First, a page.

American Association of Christian Counselors Puffery!
In past writings we accused the American Association of Christian Counselors (AACC) of being "biblical charlatans," because their programs are presented as biblical, but they are inflated and infected with the very wisdom of man about which God has warned His people. Sadly the AACC does not believe in the sufficiency of God’s Word when it comes to those problems of living generally taken to a psychotherapist. We gave examples of this in previous articles.1
Sadly, the AACC is at it again. Light University is an unaccredited school set up to market and generate huge enrollments that produce huge incomes from their home study programs. What does "unaccredited school" mean? It means that private and public universities, colleges, and seminaries that are accredited would likely not accept these paid-for and completed courses and their certificates. These AACC unaccredited courses would be, so to speak, "persona non grata" in the regular academic world, because unaccredited schools usually do not meet even the minimum academic requirements to be accredited.
In addition to their other financially successful programs, AACC is now offering a "Professional Life Coaching Training Series." Their hype includes such statements as: "Christian Life Coaches are earning as much as $85 - $100 per hour for personal coaching and can even demand higher fees for executive or business coaching." They add, "Additionally, corporate coaches are getting paid $1,000 a day for leading training sessions to maximize employee potential." They also say, "Life Coaching is huge! Christian coaching is exploding! Millions of people who don’t need counseling still hire coaches to assist them in achieving their most important life goals."2Well that’s the AACC hype; what’s the reality and truth about life coaching?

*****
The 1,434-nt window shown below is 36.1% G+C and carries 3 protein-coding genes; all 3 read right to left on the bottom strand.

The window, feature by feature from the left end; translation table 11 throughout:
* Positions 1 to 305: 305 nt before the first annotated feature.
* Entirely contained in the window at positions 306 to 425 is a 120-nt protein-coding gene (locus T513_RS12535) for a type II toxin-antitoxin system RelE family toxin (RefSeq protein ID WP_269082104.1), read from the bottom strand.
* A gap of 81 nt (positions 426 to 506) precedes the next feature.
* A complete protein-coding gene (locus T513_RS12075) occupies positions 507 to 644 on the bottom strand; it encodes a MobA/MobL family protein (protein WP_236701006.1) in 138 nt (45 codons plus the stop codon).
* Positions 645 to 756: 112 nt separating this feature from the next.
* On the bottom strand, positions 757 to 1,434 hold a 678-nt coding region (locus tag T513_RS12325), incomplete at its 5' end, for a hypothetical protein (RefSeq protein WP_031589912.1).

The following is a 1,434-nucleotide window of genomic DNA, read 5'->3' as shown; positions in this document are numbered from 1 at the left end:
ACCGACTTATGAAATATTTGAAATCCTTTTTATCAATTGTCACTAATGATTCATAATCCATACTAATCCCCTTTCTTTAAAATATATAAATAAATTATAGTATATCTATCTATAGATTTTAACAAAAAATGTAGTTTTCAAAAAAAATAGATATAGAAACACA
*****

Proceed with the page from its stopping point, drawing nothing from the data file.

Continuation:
We compared the mailing we received from the AACC on their "Professional Life Coaching Certificate Training Program" with three secular associations for coaches. We went to the web sites of the International Coach Foundation, Sherpa Executive Coaching, and the Certified Coaches Federation. In addition we interviewed representatives from these three organizations. We did not see the AACC type of hype on any of the web sites of these three organizations, nor did their representatives hyperbolically present their training programs. Those three web sites and their representatives gave modest descriptions of their organization and offerings compared with the exaggeration and puffery involved in the AACC Life Coaching Programs. Check out the web sites of these three coaching organizations and compare what they say with what the AACC says about its Light University program and it will be obvious that the AACC is over the top with respect to their program promotion.
One of our frustrations with AACC is that they do not footnote what they quote from others. In other words, they quote and give a source, such as the National Post (NP) and the International Coach Foundation (ICF), but no specific document from which they cite. For example AACC says that, according to the NP, "Coaching is the second-fastest growing profession in the world, rivaled only by information technology." Additionally their puff piece for the Life Coaching certificate program says, "The International Coach Federation estimates that with as few as 15 clients, a life coach can earn $50,000 a year working from home just a few hours a week." We called both the National Post and the International Coach Federation and no one could confirm the source of those quotes. With all of the PhDs listed by the AACC, one would think they would know better.
In another hyped-up blurb (without a footnote), the AACC says, "In fact,U.S. News & World Report now ranks Life Coaching among the nation’s hottest consulting activities." However, a 2009 U.S. News & World Report (USNWR) reported on "This Year’s Best Careers." USNWR says, "The steepest economic decline in decades has dramatically changed the long-term outlook for certain occupations."